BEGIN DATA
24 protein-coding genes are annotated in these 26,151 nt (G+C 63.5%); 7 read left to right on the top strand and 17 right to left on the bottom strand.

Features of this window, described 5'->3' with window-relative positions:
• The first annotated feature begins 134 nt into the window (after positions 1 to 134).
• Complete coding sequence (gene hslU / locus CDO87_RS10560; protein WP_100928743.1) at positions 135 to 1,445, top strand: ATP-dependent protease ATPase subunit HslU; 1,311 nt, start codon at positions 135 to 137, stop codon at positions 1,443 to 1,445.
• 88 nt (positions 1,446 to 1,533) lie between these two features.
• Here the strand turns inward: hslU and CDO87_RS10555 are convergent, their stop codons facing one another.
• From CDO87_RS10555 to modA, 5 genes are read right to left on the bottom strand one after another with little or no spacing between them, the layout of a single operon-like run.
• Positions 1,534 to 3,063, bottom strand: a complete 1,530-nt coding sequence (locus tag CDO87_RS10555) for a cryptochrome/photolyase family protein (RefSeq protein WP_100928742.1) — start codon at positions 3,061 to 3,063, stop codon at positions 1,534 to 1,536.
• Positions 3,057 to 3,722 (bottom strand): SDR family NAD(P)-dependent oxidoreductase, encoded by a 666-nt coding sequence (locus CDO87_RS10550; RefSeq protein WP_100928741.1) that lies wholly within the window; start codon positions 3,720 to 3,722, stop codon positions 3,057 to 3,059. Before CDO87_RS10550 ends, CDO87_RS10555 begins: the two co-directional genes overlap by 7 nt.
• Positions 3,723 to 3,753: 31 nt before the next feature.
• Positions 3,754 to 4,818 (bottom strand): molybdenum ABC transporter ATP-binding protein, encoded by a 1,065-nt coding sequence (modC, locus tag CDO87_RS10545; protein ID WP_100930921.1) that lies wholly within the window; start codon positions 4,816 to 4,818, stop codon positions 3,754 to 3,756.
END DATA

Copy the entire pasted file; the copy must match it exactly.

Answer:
24 protein-coding genes are annotated in these 26,151 nt (G+C 63.5%); 7 read left to right on the top strand and 17 right to left on the bottom strand.

Features of this window, described 5'->3' with window-relative positions:
• The first annotated feature begins 134 nt into the window (after positions 1 to 134).
• Complete coding sequence (gene hslU / locus CDO87_RS10560; protein WP_100928743.1) at positions 135 to 1,445, top strand: ATP-dependent protease ATPase subunit HslU; 1,311 nt, start codon at positions 135 to 137, stop codon at positions 1,443 to 1,445.
• 88 nt (positions 1,446 to 1,533) lie between these two features.
• Here the strand turns inward: hslU and CDO87_RS10555 are convergent, their stop codons facing one another.
• From CDO87_RS10555 to modA, 5 genes are read right to left on the bottom strand one after another with little or no spacing between them, the layout of a single operon-like run.
• Positions 1,534 to 3,063, bottom strand: a complete 1,530-nt coding sequence (locus tag CDO87_RS10555) for a cryptochrome/photolyase family protein (RefSeq protein WP_100928742.1) — start codon at positions 3,061 to 3,063, stop codon at positions 1,534 to 1,536.
• Positions 3,057 to 3,722 (bottom strand): SDR family NAD(P)-dependent oxidoreductase, encoded by a 666-nt coding sequence (locus CDO87_RS10550; RefSeq protein WP_100928741.1) that lies wholly within the window; start codon positions 3,720 to 3,722, stop codon positions 3,057 to 3,059. Before CDO87_RS10550 ends, CDO87_RS10555 begins: the two co-directional genes overlap by 7 nt.
• Positions 3,723 to 3,753: 31 nt before the next feature.
• Positions 3,754 to 4,818 (bottom strand): molybdenum ABC transporter ATP-binding protein, encoded by a 1,065-nt coding sequence (modC, locus tag CDO87_RS10545; protein ID WP_100930921.1) that lies wholly within the window; start codon positions 4,816 to 4,818, stop codon positions 3,754 to 3,756.